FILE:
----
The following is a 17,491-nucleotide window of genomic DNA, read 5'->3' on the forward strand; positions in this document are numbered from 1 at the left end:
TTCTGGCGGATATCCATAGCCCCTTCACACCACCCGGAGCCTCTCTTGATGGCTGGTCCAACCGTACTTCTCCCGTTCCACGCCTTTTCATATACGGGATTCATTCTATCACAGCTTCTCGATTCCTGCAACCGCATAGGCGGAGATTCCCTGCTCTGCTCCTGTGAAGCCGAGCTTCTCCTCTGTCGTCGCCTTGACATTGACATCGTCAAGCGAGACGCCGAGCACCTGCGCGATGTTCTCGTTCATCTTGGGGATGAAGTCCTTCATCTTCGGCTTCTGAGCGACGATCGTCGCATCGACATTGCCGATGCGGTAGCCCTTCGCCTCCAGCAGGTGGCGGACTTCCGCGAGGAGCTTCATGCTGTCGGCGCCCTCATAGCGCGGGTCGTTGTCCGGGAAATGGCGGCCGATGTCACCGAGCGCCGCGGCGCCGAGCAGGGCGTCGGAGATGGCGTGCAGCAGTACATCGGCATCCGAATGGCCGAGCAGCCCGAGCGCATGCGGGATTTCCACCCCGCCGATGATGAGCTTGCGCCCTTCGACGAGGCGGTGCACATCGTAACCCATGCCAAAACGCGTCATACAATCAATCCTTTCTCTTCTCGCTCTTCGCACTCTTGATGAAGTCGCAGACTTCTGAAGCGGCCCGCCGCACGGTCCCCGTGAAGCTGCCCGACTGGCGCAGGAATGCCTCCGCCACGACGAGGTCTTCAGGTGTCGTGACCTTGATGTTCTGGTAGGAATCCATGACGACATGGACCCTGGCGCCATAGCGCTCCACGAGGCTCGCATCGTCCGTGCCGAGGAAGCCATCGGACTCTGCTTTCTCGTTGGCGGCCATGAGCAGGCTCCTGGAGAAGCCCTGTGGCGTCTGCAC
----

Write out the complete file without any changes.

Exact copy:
The following is a 17,491-nucleotide window of genomic DNA, read 5'->3' on the forward strand; positions in this document are numbered from 1 at the left end:
TTCTGGCGGATATCCATAGCCCCTTCACACCACCCGGAGCCTCTCTTGATGGCTGGTCCAACCGTACTTCTCCCGTTCCACGCCTTTTCATATACGGGATTCATTCTATCACAGCTTCTCGATTCCTGCAACCGCATAGGCGGAGATTCCCTGCTCTGCTCCTGTGAAGCCGAGCTTCTCCTCTGTCGTCGCCTTGACATTGACATCGTCAAGCGAGACGCCGAGCACCTGCGCGATGTTCTCGTTCATCTTGGGGATGAAGTCCTTCATCTTCGGCTTCTGAGCGACGATCGTCGCATCGACATTGCCGATGCGGTAGCCCTTCGCCTCCAGCAGGTGGCGGACTTCCGCGAGGAGCTTCATGCTGTCGGCGCCCTCATAGCGCGGGTCGTTGTCCGGGAAATGGCGGCCGATGTCACCGAGCGCCGCGGCGCCGAGCAGGGCGTCGGAGATGGCGTGCAGCAGTACATCGGCATCCGAATGGCCGAGCAGCCCGAGCGCATGCGGGATTTCCACCCCGCCGATGATGAGCTTGCGCCCTTCGACGAGGCGGTGCACATCGTAACCCATGCCAAAACGCGTCATACAATCAATCCTTTCTCTTCTCGCTCTTCGCACTCTTGATGAAGTCGCAGACTTCTGAAGCGGCCCGCCGCACGGTCCCCGTGAAGCTGCCCGACTGGCGCAGGAATGCCTCCGCCACGACGAGGTCTTCAGGTGTCGTGACCTTGATGTTCTGGTAGGAATCCATGACGACATGGACCCTGGCGCCATAGCGCTCCACGAGGCTCGCATCGTCCGTGCCGAGGAAGCCATCGGACTCTGCTTTCTCGTTGGCGGCCATGAGCAGGCTCCTGGAGAAGCCCTGTGGCGTCTGCAC